Profile Image for Michelle.
171 reviews100 followers
February 25, 2012
Five stars out of sheer sentimentality. I loved this book as a child and have read it countless times after finding it at a garage sale. I have so many pleasant memories reading this book, it will never leave my bookshelf.
Profile Image for Clouds.
228 reviews628 followers
March 1, 2014
My review-soon shelf is getting out of control again - been finishing more books than I've been reviewing! - best crack-on...

So I didn't love this one at all. Part of that's personal, and part of that's critical. Let's do the personal first...

When my son was a tiny baby and my wife was on maternity leave from work, we had a lovely bedtime routine. While Fin had his last feed I would read him a story. We worked our way through Winnie-the-Pooh and Wind in the Willows amongst others. I loved it. I'd never really read stories aloud before, and it was a really special time, every evening. It didn't matter if there were chores to do or friend visiting, bedtime story always took priority.

And then, eventually, my wife had to go back to work, and life immediately became busier and more complex. Frequently, only one of us was available at a time to put Fin to bed - and I found it hard to read him a story while also giving him his bottle and the lovely routine slipped away (and I missed it).

Then my wife changed work and we had more opportunity for bedtime story again - but now Fin was older and didn't want to lay back to hear the story, he wanted picture books he could look at with me. So the classics have been put aside, until he's old enough to want to listen to the words, and understand them all.

We were halfway through The Magic Faraway Tree when the routine changed, and it then took forever to finish it. I can't help but feel a little sad, for a special time which has passed, when I think of this book. So that's my personal reason for the low score.

With my critical hat... I just don't like this series very much, and honestly don't think it's very good!

They were my wife's choice to read as her childhood favourites... but I find them repetitive and boring, with inconsequential action, no character depth and only a thin veneer of 'charming' imagination as their saving grace.

After two books, I still can't tell you the difference between the two sisters. After two books, I still couldn't give a damn if The Magic Faraway Tree got chopped and carved into wooden haemorrhoid applicators (as seen on QI). Moon Face is still creepy as frak.

After this I read: The Midnight Mayor
Profile Image for B the BookAddict.
300 reviews657 followers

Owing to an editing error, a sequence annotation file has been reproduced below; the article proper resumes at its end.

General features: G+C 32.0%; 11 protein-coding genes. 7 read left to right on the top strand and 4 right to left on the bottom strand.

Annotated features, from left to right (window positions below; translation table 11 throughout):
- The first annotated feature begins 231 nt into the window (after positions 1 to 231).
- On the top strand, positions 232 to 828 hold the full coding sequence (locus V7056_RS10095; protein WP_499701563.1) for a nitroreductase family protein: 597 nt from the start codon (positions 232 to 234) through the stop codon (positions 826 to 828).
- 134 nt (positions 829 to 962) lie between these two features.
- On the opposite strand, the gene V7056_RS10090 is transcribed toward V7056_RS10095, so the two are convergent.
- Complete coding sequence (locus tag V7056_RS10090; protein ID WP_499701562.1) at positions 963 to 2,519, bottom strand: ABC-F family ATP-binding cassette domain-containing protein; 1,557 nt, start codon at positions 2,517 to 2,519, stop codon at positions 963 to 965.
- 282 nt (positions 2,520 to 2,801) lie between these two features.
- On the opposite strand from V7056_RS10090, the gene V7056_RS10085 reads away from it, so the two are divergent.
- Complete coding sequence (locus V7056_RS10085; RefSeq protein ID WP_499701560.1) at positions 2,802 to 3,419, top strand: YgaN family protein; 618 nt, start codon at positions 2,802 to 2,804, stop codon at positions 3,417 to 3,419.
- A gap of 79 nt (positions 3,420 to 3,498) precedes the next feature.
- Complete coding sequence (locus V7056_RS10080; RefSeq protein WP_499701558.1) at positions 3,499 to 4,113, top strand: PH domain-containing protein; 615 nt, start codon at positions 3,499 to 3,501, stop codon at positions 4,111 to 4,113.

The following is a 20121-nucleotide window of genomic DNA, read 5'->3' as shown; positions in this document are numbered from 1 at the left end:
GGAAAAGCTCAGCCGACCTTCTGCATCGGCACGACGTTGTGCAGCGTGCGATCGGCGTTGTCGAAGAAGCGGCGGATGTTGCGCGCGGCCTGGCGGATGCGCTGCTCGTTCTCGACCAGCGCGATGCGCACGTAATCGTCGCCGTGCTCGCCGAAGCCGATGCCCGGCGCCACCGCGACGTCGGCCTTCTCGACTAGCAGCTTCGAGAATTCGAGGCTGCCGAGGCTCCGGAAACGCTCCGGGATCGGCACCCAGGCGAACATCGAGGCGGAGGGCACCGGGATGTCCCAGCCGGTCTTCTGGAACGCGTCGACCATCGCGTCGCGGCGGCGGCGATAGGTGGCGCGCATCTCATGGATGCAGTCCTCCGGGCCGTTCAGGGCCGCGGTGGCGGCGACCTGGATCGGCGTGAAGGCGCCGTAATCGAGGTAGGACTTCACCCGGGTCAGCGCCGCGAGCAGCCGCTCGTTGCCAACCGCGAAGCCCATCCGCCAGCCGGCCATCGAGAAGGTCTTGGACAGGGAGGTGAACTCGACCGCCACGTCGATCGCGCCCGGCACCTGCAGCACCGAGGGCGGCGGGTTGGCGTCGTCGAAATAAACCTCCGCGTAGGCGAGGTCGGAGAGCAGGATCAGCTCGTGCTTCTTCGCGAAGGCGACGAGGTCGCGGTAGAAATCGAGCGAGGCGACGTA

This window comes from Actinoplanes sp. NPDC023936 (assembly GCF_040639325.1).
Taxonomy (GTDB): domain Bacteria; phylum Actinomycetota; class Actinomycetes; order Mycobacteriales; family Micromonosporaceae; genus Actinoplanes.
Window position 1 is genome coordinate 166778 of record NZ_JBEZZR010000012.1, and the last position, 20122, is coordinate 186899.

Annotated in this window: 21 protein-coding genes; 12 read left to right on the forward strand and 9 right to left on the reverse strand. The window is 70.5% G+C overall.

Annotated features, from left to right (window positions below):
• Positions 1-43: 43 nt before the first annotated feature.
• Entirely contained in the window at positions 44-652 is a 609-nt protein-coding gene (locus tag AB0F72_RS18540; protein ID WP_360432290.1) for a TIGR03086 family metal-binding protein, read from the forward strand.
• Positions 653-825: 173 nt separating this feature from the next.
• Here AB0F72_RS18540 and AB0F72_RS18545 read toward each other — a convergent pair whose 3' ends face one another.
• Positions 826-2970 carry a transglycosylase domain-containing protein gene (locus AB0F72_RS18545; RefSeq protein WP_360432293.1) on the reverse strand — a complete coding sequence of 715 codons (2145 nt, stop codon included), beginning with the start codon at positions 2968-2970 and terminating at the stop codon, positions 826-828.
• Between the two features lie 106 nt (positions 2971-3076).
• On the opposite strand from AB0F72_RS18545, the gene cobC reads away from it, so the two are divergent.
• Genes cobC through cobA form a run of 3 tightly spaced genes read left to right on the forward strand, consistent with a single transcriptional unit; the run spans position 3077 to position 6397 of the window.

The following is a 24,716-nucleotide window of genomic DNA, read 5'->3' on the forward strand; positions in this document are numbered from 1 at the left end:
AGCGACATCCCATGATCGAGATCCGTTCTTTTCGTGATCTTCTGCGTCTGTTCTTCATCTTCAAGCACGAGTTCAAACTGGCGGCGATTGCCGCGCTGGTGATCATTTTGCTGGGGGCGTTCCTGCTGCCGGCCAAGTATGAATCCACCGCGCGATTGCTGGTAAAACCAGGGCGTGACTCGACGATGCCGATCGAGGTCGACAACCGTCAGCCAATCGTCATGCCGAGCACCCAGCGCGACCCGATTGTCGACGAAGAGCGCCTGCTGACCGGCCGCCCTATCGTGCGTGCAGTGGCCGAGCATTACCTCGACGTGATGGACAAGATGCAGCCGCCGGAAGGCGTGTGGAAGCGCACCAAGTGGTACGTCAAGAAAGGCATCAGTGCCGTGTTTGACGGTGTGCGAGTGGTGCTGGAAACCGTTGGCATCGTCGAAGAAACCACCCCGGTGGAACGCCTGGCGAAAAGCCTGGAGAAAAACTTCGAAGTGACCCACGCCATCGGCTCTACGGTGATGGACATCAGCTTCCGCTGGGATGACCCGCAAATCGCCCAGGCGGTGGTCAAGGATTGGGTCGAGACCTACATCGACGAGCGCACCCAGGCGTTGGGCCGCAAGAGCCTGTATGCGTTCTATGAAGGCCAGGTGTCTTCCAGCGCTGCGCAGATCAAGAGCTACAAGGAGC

September 18, 2013
I read this book via Skype to my 7yr old niece; happy to say she loved it as much as I did when I was her age. Amazing how many times I have read this as a child, probably well into double digits. Reading it out loud brought back all the magic I had originally felt; a much loved story. A must for all children! 4★
Profile Image for Kirsten.
356 reviews10 followers
April 4, 2011
Is this the book that turned me into such a bookworm? I just read it to my six year old son and at times to my 39 year old husband. We all loved it. It was the first chapter book Ethan had the patience for. I asked him his fave character and of all characters it was the Angry Pixie. Would never have picked it. The humour is accessible to all which I don't always find as Ethan has yet to pick up references needed for jokes generally. But he loved all the descriptions of Saucepan's misunderstandings due to deafness. I love the idea of fantastical friends living in a tree and visiting weird and wonderful lands. Will take a bit of a break from it but will have to read the other two in the series. Here's hoping it turns Ethan into a bookwork too, although I may have lost him to sport...
Profile Image for Rosemary Atwell.
352 reviews19 followers
August 23, 2020
The Faraway Tree books were another absolutely favourite childhood series and no wonder - these often hilarious - and slightly psychedelic - adventures showcase an astonishing imagination in full flight. ‘The Magic Faraway Tree’ might not be a literary masterpiece, but Blyton’s sure, confident storytelling builds worlds of enchantment that are quite irresistible.
Profile Image for Rowena.
500 reviews2,435 followers
December 16, 2020
One of my favourite childhood books.How I wished I could visit those magical lands at the top of the magic faraway tree, eat all the weird and wonderful food they described, and be friends with a fairy and a man with a moon-shaped face!
Profile Image for Stephanie ((Strazzybooks)).
978 reviews95 followers
March 27, 2018
I read this book with an intermediate ELL student. They actually introduced me to the series, as I somehow had never heard of it. It was a dated, yet charming little tale of children who have a magic tree in their backyard that has rotating lands at the top, like The Land of Presents and the Land of Do-As-You-Please. Some parts were slow and some parts were simply enchanting, and now I want to visit a little market in the sky with a tiny man who has the moon for a face.